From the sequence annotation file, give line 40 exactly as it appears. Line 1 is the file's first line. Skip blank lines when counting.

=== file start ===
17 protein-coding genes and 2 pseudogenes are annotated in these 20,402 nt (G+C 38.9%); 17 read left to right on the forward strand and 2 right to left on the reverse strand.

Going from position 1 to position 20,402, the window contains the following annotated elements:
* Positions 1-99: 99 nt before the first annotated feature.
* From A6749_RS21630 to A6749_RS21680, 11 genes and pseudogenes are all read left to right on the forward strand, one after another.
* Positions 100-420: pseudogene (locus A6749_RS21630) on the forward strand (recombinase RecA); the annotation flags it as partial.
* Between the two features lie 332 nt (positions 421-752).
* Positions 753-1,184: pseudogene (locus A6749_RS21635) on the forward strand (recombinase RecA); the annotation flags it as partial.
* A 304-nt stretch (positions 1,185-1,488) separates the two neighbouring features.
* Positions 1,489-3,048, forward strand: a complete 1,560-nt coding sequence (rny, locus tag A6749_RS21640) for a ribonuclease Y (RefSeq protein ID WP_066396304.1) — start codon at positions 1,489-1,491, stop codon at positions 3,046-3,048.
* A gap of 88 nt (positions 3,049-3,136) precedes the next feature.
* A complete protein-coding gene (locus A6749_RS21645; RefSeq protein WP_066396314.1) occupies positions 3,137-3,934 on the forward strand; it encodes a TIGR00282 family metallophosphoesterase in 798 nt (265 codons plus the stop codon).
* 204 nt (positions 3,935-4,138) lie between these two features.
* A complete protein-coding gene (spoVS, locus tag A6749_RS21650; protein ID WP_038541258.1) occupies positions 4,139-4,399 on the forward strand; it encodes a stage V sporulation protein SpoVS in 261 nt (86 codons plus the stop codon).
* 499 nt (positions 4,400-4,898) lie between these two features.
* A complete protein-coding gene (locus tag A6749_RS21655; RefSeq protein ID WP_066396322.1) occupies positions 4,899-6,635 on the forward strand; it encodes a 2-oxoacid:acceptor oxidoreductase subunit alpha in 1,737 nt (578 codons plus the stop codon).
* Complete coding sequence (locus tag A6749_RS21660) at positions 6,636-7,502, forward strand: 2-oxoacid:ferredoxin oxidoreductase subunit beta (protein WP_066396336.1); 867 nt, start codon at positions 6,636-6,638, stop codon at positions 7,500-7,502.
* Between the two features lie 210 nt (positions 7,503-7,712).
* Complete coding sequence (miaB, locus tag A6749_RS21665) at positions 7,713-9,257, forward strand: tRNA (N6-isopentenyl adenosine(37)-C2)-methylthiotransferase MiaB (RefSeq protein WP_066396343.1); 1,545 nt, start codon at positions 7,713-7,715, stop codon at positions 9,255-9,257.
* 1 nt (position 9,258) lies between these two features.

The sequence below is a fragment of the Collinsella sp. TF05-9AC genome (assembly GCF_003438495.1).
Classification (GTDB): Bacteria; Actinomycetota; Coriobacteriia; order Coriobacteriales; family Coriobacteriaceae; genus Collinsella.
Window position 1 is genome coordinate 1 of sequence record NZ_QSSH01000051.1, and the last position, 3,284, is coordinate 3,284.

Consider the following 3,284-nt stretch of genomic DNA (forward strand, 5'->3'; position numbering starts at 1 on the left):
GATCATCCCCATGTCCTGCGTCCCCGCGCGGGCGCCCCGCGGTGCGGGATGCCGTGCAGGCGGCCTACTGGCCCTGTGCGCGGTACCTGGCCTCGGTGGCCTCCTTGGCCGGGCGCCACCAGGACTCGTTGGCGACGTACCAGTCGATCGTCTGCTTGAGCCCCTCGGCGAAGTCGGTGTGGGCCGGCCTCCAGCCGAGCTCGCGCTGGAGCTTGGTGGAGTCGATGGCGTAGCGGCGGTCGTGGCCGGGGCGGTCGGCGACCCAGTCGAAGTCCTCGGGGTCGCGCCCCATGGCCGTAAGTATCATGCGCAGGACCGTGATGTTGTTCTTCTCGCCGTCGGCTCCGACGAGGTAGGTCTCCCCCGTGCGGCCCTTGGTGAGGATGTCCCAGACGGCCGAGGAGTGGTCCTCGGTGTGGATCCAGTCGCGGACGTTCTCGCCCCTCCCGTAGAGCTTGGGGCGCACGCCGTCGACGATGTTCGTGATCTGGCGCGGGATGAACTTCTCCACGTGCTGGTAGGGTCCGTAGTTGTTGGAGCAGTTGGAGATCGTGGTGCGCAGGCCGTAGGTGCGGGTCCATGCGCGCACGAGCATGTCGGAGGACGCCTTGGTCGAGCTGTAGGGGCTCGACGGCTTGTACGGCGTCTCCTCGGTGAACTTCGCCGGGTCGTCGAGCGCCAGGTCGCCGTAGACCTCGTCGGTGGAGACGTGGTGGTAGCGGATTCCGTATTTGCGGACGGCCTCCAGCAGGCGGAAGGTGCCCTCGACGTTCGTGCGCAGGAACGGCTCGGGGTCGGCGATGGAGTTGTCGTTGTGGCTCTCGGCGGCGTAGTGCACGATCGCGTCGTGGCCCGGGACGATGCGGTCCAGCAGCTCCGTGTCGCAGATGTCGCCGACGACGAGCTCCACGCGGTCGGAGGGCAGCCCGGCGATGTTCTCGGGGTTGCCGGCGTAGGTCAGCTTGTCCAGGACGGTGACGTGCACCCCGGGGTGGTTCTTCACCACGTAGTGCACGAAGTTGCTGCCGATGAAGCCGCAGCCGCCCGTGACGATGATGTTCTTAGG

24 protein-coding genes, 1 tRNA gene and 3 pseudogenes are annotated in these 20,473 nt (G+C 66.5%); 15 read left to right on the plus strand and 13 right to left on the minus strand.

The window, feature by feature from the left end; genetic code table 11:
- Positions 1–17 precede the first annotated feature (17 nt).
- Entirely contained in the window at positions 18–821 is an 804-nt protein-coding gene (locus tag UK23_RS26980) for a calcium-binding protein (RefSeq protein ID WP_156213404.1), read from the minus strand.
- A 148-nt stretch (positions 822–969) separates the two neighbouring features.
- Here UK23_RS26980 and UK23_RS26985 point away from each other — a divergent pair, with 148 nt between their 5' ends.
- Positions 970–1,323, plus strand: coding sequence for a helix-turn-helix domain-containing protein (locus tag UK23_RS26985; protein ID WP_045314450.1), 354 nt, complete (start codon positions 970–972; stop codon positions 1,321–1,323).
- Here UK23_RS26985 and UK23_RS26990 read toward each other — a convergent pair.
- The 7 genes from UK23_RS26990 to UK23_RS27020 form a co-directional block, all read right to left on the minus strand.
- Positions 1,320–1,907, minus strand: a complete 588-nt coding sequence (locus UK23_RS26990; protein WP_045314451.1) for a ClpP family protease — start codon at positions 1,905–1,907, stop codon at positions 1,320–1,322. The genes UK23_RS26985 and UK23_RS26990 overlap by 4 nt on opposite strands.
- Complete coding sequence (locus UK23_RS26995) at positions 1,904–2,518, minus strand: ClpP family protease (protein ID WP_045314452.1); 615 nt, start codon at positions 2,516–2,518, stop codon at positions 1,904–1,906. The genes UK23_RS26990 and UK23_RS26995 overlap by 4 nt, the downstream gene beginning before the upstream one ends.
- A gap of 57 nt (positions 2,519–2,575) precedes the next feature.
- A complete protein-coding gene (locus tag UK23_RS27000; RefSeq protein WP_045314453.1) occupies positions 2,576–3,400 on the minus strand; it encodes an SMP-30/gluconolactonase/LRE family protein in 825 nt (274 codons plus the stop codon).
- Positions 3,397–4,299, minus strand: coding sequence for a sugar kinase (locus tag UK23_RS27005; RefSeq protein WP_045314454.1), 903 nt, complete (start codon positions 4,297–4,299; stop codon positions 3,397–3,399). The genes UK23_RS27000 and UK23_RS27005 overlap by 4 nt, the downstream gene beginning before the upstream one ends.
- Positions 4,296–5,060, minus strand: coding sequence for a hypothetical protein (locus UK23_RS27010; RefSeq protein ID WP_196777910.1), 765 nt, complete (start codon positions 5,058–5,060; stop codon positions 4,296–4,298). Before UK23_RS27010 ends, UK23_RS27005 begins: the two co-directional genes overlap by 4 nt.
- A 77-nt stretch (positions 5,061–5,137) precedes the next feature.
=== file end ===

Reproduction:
- A 77-nt stretch (positions 5,061–5,137) precedes the next feature.